The Center for Public Integrity has an interesting report called “Stimulating Hypocrisy”. It is well known that many of the same politicians who voted against the stimulus bill (and continue to call it a waste of money) simultaneously worked hard to direct that money towards their own pet projects. I guess I can’t blame them, and you can almost justify such a two-faced position, like conservative Pete Sessions tried when asked why his opposition to the stimulus didn’t stop him from lobbying for stimulus money for a rail project in his district. According to CPI, Sessions told them that he did not want his “strong, principled objection to the bill to prevent me” from getting his congressional district its share of the massive spending pot. It’s the old “government is corrupt, so I may as well get some of that corrupt money to come my way” argument.
But what I find completely hypocritical are the letters that these politicians are writing in support of their pet projects. At the same time that Sessions was attacking the stimulus, calling it a wasteful “trillion dollar spending spree” that wasn’t about “growing the economy and creating jobs” and saying it was an “abject failure”, his letter to the Transportation Secretary asking for $81 for his rail project talked about how the project “will create jobs, stimulate the economy, improve regional mobility and reduce pollution.”
Even Tea Party favorites like Massachusetts Senator Scott Brown and Minnesota Rep Michele Bachmann, staunch libertarians like Ron Paul, and campaigners against pork like John McCain wrote letters and made phone calls asking for stimulus money. Scott Brown claimed that the stimulus “didn’t create one new job” but then turned around and wrote a letter in support of a $45 million stimulus grant that he said would “help prepare our next generation of entrepreneurs and job creators.” Michele Bachmann called it “the failed Pelosi trillion-dollar stimulus” but wrote more than a half dozen letters on behalf of proposed stimulus grants, including one where she argued that the project “would directly produce 1,407 new jobs per year while indirectly producing 1,563 a year – a total of 2,970 jobs each year after the project’s completion.” Indeed, the GOP “Pledge to America” specifically promises to cancel all unspent stimulus dollars if Republicans regain control of Congress in the upcoming election.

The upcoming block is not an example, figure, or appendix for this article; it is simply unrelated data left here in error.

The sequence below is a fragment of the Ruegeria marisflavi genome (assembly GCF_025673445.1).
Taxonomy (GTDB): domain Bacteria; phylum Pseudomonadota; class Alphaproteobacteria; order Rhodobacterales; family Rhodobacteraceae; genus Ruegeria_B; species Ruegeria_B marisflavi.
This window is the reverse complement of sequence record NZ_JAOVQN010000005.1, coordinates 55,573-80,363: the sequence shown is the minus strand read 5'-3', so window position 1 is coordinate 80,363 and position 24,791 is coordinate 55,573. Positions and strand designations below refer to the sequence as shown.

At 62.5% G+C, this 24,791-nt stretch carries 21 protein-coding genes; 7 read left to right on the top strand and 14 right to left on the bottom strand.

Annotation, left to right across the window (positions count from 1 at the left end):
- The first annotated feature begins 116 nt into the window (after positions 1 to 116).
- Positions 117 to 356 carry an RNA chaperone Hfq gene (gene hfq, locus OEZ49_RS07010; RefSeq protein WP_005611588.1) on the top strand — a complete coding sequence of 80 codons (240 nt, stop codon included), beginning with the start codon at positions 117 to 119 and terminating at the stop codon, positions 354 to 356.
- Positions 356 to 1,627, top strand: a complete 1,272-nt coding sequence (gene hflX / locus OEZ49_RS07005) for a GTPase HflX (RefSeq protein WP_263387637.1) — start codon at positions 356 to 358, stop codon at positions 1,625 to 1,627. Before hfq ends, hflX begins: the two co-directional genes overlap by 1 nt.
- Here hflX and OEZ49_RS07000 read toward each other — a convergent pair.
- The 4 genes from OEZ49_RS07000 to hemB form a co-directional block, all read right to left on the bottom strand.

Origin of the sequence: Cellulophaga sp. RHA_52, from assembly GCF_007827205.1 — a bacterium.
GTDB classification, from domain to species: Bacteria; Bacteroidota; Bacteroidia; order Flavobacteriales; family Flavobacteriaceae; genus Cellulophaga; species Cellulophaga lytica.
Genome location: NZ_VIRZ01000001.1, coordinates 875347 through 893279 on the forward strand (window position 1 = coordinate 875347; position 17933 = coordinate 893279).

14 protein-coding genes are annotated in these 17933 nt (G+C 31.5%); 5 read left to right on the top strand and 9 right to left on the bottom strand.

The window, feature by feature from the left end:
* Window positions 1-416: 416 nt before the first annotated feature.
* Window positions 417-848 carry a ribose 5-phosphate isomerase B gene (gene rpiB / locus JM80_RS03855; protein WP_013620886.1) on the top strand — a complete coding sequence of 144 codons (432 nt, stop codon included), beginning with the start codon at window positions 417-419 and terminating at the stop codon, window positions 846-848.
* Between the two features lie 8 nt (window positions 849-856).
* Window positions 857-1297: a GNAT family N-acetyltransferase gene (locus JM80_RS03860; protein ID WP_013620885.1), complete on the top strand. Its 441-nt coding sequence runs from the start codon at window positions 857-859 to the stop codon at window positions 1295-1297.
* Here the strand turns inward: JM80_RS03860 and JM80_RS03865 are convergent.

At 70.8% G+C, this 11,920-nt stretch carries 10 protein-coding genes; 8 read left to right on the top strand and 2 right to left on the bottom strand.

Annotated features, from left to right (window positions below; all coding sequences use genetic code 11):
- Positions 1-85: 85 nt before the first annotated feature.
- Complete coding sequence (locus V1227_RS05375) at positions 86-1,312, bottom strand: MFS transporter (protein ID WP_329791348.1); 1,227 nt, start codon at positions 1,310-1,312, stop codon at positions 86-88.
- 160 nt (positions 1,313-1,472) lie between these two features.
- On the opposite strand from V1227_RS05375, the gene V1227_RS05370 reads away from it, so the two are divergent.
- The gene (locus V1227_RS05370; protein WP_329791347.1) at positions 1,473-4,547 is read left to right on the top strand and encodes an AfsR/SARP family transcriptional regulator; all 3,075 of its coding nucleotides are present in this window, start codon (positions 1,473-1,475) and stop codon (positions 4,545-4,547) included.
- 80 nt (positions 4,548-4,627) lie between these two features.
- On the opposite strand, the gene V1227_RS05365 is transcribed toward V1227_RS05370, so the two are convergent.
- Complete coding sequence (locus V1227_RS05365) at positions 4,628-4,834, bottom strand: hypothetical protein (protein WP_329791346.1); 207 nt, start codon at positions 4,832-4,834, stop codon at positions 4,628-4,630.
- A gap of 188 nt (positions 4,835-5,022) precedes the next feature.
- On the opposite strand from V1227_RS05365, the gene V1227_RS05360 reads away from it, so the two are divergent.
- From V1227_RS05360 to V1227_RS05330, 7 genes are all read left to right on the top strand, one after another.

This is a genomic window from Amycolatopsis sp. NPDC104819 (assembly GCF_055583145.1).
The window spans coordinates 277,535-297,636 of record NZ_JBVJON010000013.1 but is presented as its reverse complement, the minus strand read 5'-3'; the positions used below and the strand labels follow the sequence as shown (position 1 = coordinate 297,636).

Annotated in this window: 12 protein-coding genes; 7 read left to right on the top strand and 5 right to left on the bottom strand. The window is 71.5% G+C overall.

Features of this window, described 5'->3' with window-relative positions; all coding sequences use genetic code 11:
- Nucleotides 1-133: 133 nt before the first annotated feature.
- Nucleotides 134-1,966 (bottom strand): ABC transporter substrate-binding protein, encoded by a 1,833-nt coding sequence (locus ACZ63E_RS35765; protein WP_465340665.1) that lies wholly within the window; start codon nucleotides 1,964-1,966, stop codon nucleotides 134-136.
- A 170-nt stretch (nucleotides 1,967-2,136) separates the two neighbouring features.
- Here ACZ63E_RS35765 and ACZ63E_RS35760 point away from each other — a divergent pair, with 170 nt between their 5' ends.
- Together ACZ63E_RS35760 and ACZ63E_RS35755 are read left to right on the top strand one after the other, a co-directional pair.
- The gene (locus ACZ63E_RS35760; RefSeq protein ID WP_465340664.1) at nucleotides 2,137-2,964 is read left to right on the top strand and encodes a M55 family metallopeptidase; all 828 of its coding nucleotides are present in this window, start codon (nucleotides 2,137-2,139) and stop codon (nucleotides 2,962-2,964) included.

The hypocrisy isn’t limited to Republicans of course. I’m not just talking about conservative Democrats who voted against the bill but then thrust their hand out to benefit from it. There are Democrats (including Nancy Pelosi and Harry Reid) who boasted about how they prevented lawmakers from inserting specific “earmarks” into the bill, but then turned around and engaged in behind-the-scenes letter writing campaigns to direct the money their way. For example, Democrat Brad Ellsworth was originally against the stimulus bill, but after receiving a significant donation from Duke Energy’s political action committee he changed his mind and voted for it, and then helped Duke receive a grant from the Energy Department.
At the CPI site, you can enter the name of your state and see letters written by your politicians requesting stimulus money. Using the Freedom of Information Act, CPI was able to obtain over 1500 letters from politicians that were written to just three departments (Transportation, Energy, and Commerce).